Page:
The 3D pieces caught my eye the most, maybe this is because tattoo art itself is a 3D art form by working onto the body. As it is free it is worth going to have a look at, but it wasn't as mind blowing as I was hoping, I felt a lot of the pieces were slightly crude and reflected that of a 14 year old metal fans mind.
Leake Street, also known as the "Banksy Tunnel" or "Graffiti Tunnel", is a free graffiti wall running under the platforms and tracks of Waterloo station. Today I decided to test out the cans again in an attempt to try something different with my lettering work.
I took a simple flat graphic S design to test out before looking at doing a larger piece in a few weeks time.
The initial problem was what spot to pick, as I felt slightly bad covering up somebody else's piece of art! I also quickly realised that the amateur in myself had only purchased one size of cap, so the control of line work was rather tricky and thick. This was a great contrast to the controlled brush work I have been doing recently on my signpainting!
Going early morning provided the opportune time to get it done before crowds of people showed up. There were a few photographers doing photoshoots, as well as some soloists coming around and taking photos of myself and another guy further down the tunnel.
After getting back into the swing of things the S shape started to come along quite quickly. Initially I drafted out the shape, then filled in the inner sections with colour, followed by the back outline and backing. Sadly I managed to run out of black paint so I never managed to finish off the piece fully.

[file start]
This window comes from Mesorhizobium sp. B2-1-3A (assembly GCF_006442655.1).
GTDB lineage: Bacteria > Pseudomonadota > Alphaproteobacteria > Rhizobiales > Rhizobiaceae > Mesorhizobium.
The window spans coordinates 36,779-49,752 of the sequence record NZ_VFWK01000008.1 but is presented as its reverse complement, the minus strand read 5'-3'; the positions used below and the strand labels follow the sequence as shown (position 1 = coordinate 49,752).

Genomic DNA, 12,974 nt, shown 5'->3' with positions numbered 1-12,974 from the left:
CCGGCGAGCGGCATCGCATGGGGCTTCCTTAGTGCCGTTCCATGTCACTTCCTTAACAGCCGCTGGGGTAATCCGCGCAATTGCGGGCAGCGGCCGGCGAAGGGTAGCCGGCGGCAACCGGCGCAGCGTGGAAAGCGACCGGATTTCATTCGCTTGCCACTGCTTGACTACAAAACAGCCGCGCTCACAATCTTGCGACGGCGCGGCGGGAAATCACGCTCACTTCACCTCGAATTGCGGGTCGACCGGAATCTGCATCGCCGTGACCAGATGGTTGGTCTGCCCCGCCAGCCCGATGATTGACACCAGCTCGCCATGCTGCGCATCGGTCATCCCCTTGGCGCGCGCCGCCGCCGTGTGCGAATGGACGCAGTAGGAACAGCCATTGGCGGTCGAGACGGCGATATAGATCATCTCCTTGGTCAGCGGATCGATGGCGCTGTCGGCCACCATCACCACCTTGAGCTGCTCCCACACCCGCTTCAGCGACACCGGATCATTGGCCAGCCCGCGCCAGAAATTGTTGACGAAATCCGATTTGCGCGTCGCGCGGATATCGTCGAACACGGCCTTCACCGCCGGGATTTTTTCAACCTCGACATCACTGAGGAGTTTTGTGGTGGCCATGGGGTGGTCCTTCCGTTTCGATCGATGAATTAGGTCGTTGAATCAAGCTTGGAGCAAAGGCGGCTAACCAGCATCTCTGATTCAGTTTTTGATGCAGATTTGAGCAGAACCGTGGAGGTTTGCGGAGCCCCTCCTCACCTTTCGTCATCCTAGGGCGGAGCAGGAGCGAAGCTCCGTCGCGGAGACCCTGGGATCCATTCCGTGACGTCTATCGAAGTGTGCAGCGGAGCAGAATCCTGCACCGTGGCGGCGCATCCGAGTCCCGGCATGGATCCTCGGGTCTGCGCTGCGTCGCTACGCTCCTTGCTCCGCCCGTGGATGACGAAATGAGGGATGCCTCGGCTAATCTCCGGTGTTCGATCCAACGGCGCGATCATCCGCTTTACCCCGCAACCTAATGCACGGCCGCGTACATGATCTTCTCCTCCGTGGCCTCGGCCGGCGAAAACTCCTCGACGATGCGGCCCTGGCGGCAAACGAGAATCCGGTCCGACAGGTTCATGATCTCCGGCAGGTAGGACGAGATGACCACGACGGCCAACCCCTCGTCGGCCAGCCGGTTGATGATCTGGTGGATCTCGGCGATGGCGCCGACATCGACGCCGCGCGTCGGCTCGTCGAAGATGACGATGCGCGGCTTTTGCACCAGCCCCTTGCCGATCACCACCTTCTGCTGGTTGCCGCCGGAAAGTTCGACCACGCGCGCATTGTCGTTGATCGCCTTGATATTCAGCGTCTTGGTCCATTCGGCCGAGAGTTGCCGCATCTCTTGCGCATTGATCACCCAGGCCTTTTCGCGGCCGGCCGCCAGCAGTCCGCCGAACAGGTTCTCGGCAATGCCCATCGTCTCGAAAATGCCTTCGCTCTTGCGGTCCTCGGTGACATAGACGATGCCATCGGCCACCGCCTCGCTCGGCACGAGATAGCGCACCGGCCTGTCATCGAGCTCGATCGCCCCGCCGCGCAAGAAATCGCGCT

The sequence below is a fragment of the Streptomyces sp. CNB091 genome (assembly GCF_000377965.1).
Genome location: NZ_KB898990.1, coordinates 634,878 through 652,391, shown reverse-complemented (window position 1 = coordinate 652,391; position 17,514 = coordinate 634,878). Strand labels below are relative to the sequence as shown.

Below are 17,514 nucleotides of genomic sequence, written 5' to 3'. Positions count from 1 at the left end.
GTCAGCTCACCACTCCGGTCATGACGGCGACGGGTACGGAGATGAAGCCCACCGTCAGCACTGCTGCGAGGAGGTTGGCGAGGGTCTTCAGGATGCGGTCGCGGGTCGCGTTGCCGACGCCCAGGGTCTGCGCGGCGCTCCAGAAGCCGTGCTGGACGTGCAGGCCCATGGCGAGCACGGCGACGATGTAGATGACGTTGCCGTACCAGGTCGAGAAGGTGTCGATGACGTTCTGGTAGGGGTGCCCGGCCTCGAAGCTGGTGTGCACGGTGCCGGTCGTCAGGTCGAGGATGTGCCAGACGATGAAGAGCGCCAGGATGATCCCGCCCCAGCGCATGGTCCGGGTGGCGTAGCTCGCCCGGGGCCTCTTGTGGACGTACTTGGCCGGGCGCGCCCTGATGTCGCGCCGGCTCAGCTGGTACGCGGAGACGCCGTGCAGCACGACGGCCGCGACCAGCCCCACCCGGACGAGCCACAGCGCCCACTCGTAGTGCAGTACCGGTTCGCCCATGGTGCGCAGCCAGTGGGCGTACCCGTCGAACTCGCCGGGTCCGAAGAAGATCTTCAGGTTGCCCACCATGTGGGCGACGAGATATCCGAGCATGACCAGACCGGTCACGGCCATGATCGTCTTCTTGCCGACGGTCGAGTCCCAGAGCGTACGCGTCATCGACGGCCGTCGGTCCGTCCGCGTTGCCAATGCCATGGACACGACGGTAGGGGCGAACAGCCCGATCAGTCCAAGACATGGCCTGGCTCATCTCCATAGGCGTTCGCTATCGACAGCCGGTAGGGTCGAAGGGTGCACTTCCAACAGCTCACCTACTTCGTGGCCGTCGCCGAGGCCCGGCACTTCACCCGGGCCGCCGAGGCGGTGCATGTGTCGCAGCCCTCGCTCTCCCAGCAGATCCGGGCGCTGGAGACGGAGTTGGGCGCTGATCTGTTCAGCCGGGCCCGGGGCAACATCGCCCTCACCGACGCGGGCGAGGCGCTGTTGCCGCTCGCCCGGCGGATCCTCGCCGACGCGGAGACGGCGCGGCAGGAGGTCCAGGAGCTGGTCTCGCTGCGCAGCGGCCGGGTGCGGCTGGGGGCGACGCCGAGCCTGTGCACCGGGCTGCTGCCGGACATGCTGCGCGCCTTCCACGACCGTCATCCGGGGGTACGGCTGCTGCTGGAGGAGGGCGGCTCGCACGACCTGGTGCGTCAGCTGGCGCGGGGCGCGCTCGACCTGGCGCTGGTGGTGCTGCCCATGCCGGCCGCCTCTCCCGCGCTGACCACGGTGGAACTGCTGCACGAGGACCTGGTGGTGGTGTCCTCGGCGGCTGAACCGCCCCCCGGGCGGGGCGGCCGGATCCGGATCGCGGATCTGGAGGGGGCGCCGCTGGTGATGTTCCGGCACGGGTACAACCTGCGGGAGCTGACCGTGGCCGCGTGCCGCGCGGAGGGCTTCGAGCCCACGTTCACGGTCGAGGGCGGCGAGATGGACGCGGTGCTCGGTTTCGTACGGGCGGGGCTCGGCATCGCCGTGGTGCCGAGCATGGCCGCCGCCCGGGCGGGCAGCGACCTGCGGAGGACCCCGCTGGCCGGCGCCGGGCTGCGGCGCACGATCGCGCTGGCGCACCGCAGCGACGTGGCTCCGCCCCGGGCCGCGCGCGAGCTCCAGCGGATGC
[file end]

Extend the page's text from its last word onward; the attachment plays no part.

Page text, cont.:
The white large drop shadow seemed to finish off the piece nicely giving a strong lift from the surrounding wall.
Lots of lessons have been learnt from this piece which I will ensure to apply to further work!
As a part of a new series I am now calling 'Sunday Fundays' Natasha and myself popped down to the Tate Britain yesterday afternoon for a spot of sign painting with London-based design studio Animaux Circus. I spotted these guys whilst at Pick Me Up this year where they were carrying out some tropical letter painting workshops, but sadly never got the chance to join in. They have done some great murals mixing vibrant colours, typography and illustration for clients such as Southbank, Lovebox and The Queen of Hoxton; so I was very excited to work alongside them for the afternoon!
We were part of the last group session of the weekend and sat ourselves comfortably down on a table of three others. There was a wide mix of people attending and good to see it wasn't just creatives there. Animaux Circus started off with a short presentation, introducing themselves, their work and their influences to get our juices flowing. We then had to discuss ideas based on a personal memory. Mine was based on when my Gran used to take me to the local funfair in my town, and take me on a specific motorbike ride called ' Easy Rider' that I loved. Natasha focused on a conversation we had earlier in the day in which was better, East or West London. (West is Best!)
There was the opportunity to use the pre-printed letters provided as a template or to draw your own. As they all seemed to be one size I decided to go with the hand drawn option, which proved to be more difficult and time consuming in the end.
We then could use a variety of colours to paint our designs and bring them to life.
It was great to sit down with other people and just paint and have a chat; even though the process was a bit basic for myself as I already do a lot of lettering work in my spare time. The workshop has really inspired me to seek out some more collaborative projects with others so do get in touch!
Here are Natasha and I's finished pieces from the afternoon! I can't wait to get back into the paint pot this week!